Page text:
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Am J Hematol. 2014 Sep;89(9):907-14. doi: 10.1002/ajh.23762. Epub 2014 Jun 19.

The glomerulopathy of sickle cell disease.

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Division of Hematology/Oncology, University of North Carolina, Chapel Hill, NC.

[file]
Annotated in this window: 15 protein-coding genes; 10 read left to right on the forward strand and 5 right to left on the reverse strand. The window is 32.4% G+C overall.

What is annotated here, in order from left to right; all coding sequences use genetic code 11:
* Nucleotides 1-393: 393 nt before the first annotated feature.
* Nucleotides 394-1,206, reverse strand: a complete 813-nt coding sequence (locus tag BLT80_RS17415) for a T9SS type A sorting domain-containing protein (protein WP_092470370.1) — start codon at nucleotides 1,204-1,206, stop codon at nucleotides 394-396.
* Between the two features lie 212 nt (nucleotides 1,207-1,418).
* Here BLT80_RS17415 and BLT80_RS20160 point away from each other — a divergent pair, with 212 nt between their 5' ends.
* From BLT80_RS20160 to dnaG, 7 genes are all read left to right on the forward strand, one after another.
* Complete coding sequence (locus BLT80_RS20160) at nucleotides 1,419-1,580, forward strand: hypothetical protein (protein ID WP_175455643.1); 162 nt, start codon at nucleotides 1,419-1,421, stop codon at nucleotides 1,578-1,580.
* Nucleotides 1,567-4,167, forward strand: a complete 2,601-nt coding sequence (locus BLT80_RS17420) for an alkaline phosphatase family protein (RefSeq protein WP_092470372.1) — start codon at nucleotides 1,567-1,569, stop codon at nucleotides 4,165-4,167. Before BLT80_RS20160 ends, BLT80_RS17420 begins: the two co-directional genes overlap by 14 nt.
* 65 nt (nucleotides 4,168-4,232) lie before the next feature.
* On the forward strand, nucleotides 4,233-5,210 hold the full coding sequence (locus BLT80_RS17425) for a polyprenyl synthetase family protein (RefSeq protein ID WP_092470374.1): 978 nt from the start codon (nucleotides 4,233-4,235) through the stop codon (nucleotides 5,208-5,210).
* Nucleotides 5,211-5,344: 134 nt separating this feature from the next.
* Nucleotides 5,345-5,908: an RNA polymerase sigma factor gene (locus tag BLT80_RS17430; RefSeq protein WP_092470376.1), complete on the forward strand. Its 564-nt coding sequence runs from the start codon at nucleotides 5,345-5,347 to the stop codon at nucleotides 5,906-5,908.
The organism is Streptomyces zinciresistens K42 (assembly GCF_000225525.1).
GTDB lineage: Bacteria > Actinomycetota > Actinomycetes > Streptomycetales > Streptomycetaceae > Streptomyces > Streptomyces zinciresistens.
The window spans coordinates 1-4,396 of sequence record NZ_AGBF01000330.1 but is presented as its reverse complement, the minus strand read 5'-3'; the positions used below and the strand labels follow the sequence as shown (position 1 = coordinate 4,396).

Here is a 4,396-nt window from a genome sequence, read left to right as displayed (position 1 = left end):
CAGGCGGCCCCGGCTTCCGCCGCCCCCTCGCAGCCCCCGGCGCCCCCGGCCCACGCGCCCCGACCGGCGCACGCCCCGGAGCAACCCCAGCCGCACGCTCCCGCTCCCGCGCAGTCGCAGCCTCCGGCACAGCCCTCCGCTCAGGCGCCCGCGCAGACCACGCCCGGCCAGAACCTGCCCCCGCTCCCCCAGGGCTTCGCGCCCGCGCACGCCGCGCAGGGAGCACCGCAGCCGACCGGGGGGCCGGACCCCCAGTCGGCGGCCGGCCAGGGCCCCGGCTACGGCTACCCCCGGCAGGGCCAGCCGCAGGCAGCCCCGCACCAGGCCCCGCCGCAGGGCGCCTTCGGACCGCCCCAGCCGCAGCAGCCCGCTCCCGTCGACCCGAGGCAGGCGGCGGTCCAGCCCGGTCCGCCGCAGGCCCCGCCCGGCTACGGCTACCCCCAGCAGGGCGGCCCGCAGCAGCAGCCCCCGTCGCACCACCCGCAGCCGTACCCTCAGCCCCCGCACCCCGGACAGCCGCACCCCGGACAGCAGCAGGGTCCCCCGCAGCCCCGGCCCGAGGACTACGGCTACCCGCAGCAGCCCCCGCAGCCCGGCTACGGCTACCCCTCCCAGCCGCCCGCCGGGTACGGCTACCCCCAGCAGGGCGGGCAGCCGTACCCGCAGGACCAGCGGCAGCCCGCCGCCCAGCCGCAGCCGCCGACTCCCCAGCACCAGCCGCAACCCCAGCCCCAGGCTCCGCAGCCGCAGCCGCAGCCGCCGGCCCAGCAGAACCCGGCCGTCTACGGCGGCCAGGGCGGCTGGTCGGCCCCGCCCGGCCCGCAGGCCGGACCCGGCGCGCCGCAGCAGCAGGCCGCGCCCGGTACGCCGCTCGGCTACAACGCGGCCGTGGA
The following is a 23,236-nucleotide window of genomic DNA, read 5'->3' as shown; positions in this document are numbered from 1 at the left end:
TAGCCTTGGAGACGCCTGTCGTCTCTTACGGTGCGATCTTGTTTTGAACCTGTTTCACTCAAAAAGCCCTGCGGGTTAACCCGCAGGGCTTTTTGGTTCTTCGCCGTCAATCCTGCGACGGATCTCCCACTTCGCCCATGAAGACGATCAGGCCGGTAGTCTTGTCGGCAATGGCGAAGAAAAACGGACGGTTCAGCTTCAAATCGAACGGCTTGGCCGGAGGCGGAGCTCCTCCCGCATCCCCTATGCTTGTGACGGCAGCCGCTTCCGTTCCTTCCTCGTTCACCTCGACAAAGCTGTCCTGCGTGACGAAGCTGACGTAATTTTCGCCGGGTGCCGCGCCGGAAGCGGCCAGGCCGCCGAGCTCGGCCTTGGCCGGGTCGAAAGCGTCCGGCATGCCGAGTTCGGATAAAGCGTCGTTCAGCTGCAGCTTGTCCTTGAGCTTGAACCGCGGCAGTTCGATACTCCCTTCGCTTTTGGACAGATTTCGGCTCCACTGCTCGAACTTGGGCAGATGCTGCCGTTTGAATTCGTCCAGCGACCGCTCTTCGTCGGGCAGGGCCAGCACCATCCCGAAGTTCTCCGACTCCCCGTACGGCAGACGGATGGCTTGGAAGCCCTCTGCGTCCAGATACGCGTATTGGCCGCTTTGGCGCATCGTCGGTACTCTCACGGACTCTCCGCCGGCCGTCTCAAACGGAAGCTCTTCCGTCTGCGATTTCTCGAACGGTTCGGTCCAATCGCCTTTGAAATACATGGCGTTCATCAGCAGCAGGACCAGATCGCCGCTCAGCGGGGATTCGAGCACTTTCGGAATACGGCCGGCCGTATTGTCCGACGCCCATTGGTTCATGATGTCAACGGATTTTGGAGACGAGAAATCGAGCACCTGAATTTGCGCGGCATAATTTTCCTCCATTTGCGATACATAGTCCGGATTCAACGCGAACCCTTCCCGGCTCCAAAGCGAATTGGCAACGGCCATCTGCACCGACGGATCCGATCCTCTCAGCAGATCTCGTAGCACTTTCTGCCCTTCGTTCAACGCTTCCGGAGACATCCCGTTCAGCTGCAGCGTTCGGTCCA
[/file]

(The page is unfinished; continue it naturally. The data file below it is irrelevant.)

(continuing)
Sickle cell disease (SCD) produces many structural and functional abnormalities in the kidney, including glomerular abnormalities. Albuminuria is the most common manifestation of glomerular damage, with a prevalence between 26 and 68% in adult patients. The pathophysiology of albuminuria in SCD is likely multifactorial, with contributions from hyperfiltration, glomerular hypertension, ischemia-reperfusion injury, oxidative stress, decreased nitric oxide (NO) bioavailability, and endothelial dysfunction. Although its natural history in SCD remains inadequately defined, albuminuria is associated with increased echocardiography-derived tricuspid regurgitant jet velocity, systemic blood pressure, and hypertension, as well as history of stroke, suggesting a shared vasculopathic pathophysiology. While most patients with albuminuria are treated with angiotensin converting enzyme inhibitors/angiotensin receptor blockers, there are no published long-term data on the efficacy of these agents. With the improved patient survival following kidney transplantation, SCD patients with end-stage renal disease should be considered for this treatment modality. Given the high prevalence of albuminuria and its association with multiple SCD-related clinical complications, additional studies are needed to answer several clinically important questions in a bid to adequately elucidate its pathophysiology, natural history, and treatment.

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